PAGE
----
.. I watched him switch between these modes countless times during the 18 months I spent around him.
.. If he was getting what he wanted from someone on a call, he’d invariably sign off with, “You’re the greatest, you’re the best.” If he wasn’t getting his way, he was equally comfortable hurling insults and making threats.
.. The more frequent and aggressive Trump’s tweets become, the more threatened and vulnerable he is probably feeling. But he also knows that this approach can work.
.. The other predictable pattern for Trump is his approach to loyalty. He expects it unconditionally — more so when his behaviors prompt backlash — but he provides it only as long as he gets unquestioning adulation in return.
.. One of the most revealing relationships in Trump’s life was with Roy Cohn, best known as the chief counsel to Sen. Joseph McCarthy
.. For more than a decade, Cohn fought hard on Trump’s behalf and was fiercely loyal to him. They often spoke multiple times in a day. But when Cohn became ill with AIDS in 1984, Trump dropped him immediately.
.. I can’t remember a single occasion during the time I spent around Trump when he seemed genuinely interested in the welfare of another human being, including any of his three then-young children. And at that time, he was under vastly less stress than he is now. If either Jared Kushner or Donald Trump Jr. become Mueller’s next target, I can’t help wondering what Trump will perceive as his self-interest.
Instead of being threatened by her teammates’ growing accomplishments, Flanagan embraced them, and brought in more women, elevating them to her level until they become the most formidable group of distance athletes in the nation.
.. This is not all selfless acts of mentorship; the camaraderie Flanagan has fostered with her teammates served her well.
“I thoroughly enjoy working with other women,” Flanagan told me. “I think it makes me a better athlete and person. It allows me to have more passion toward my training and racing. When we achieve great things on our own, it doesn’t feel nearly as special.”
.. Flanagan’s leadership style doesn’t fit the “girl boss” leadership archetypes that are flourishing in pop culture, the Ivanka Trump feminism, with its shallow claims of support for women, that yields no results. (Ms. Trump’s kind of feminism may attract cheers at races, but it does not win them.) Flanagan does not just talk about elevating women; she elevates them. And they win.
.. We usually see competitive women, particularly athletically excellent women, only in one of two ways: either competing to defeat one another, or all about team over self. But that’s a flawed, limiting paradigm. The Shalane Effect dismantles it: She is extraordinarily competitive, but not petty; team-oriented, but not deferential. Elevating other women is actually an act of self-interest: It’s not so lonely at the top if you bring others along.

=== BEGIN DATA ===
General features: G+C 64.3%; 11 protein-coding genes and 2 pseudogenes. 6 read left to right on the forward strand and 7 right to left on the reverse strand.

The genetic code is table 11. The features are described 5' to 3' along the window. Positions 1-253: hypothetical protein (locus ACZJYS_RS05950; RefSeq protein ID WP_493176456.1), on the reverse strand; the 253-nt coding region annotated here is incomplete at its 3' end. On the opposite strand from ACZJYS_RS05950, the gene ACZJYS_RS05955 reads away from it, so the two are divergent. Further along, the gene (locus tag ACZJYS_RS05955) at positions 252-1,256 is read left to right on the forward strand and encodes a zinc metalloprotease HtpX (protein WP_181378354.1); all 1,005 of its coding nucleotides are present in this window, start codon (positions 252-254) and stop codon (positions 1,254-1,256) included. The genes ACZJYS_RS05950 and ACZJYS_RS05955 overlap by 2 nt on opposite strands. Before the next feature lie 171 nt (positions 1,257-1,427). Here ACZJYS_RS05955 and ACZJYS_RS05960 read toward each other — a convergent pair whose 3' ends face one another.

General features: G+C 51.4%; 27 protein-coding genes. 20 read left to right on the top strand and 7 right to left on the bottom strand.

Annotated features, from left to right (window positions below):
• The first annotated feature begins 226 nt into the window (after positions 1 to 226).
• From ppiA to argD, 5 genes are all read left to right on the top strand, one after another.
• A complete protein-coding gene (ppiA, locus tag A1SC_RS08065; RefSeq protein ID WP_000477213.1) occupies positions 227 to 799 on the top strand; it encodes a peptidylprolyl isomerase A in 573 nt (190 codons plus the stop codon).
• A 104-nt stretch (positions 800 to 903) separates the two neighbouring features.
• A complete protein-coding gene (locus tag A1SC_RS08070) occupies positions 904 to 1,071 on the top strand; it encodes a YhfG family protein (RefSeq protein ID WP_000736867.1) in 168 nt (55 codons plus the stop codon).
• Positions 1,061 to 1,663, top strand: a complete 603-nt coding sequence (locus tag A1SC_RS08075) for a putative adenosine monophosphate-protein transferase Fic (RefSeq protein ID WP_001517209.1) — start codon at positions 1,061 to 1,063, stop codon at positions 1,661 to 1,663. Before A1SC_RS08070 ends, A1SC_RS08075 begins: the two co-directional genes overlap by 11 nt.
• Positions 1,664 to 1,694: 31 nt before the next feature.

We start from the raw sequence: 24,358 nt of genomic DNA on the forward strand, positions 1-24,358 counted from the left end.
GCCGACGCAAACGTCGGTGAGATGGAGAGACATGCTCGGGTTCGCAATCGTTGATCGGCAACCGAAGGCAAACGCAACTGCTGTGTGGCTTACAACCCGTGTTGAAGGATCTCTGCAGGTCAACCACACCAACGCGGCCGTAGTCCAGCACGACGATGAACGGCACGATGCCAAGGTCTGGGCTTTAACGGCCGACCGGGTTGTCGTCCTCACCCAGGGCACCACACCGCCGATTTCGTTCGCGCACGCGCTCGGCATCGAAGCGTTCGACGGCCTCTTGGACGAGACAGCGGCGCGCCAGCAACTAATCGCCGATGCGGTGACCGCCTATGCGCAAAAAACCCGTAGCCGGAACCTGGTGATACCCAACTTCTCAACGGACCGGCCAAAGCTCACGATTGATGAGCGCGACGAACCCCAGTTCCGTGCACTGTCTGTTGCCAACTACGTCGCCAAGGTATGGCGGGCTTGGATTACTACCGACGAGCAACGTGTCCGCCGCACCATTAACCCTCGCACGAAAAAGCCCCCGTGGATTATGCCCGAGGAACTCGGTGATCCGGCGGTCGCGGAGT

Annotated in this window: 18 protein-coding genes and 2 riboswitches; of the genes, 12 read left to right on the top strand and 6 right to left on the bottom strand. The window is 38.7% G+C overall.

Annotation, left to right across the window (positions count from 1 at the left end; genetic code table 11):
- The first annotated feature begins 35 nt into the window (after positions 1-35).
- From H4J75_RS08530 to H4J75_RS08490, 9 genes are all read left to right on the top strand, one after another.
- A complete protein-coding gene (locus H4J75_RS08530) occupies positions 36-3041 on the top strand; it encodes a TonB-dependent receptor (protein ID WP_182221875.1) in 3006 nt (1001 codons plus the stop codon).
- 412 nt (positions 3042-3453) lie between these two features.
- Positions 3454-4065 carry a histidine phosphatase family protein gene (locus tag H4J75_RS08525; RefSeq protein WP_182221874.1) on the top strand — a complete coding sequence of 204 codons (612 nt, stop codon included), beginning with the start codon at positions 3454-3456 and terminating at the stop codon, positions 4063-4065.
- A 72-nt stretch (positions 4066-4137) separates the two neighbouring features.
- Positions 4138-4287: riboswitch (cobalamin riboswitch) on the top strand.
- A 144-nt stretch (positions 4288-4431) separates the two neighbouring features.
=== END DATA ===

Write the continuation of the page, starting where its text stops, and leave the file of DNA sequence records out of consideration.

The Trump administration is certainly giving us an education in the varieties of wannabe manliness.
- There is the slovenly “I don’t care what you think” manliness of Steve Bannon.
- There’s the look-at-me-I-can-curse manliness that Anthony Scaramucci learned from “Glengarry Glen Ross.”
- There is the affirmation-hungry “I long to be the man my father was” parody of manliness performed by Donald Trump.
- There are all those authentically manly Marine generals Trump hires to supplement his own.
- There’s Trump’s man-crush on Vladimir Putin and the firing of insufficiently manly Reince Priebus.
With this crowd, it’s man-craving all the way down.
.. example, 2,400 years ago the Greeks had a more fully developed vision of manliness than anything we see in or around the White House today.
.. For them, real men defended or served their city, or performed some noble public service. Braying after money was the opposite of manliness. For the Greeks, that was just avariciousness, an activity that shrunk you down into a people-pleasing marketer or hollowed you out because you pursued hollow things.
The Greeks admired what you might call spiritedness. The spirited man defies death in battle, performs deeds of honor and is respected by those whose esteem is worth having.
.. The classical Greek concept of manliness emphasizes certain traits. The bedrock virtue is courage. The manly man puts himself on the line and risks death and criticism. The manly man is assertive. He does not hang back but instead wades into any fray. The manly man is competitive. He looks for ways to compete with others, to demonstrate his prowess and to be the best. The manly man is self-confident. He knows his own worth. But he is also touchy. He is outraged if others do not grant him the honor that is his due.
.. That version of manliness gave Greece its dynamism. But the Greeks came to understand the problem with manly men. They are hard to live with. They are constantly picking fights and engaging in peacock displays... So the Greeks took manliness to the next level. On top of the honor code, they gave us the concept of magnanimity. Pericles is the perfect magnanimous man (and in America, George Washington and George Marshall were his heirs). The magnanimous leader possesses all the spirited traits described above, but he uses his traits not just to puff himself up, but to create a just political order... The magnanimous man has a certain style. He is a bit aloof, marked more by gravitas than familiarity. He shows perfect self-control because he has mastered his passions. He does not show his vulnerability. His relationships are not reciprocal. He is eager to grant favors but is ashamed of receiving them... The magnanimous man believes that politics practiced well is the noblest of all professions. No other arena requires as much wisdom, tenacity, foresight and empathy. No other field places such stress on conversation and persuasion. The English word “idiot” comes from the ancient Greek word for the person who is uninterested in politics but capable only of running his or her own private affairs... Today, we’re in a crisis of masculinity. Some men are unable to compete in schools and in labor markets because the stereotype of what is considered “man’s work” is so narrow. In the White House, we have phony manliness run amok... Of all the politicians I’ve covered, John McCain comes closest to the old magnanimous ideal. Last week, when he went to the Senate and flipped his thumb down on the pretzeled-up health care bill, we saw one version of manliness trumping another. When John Kelly elbowed out Anthony Scaramucci, one version of manliness replaced another.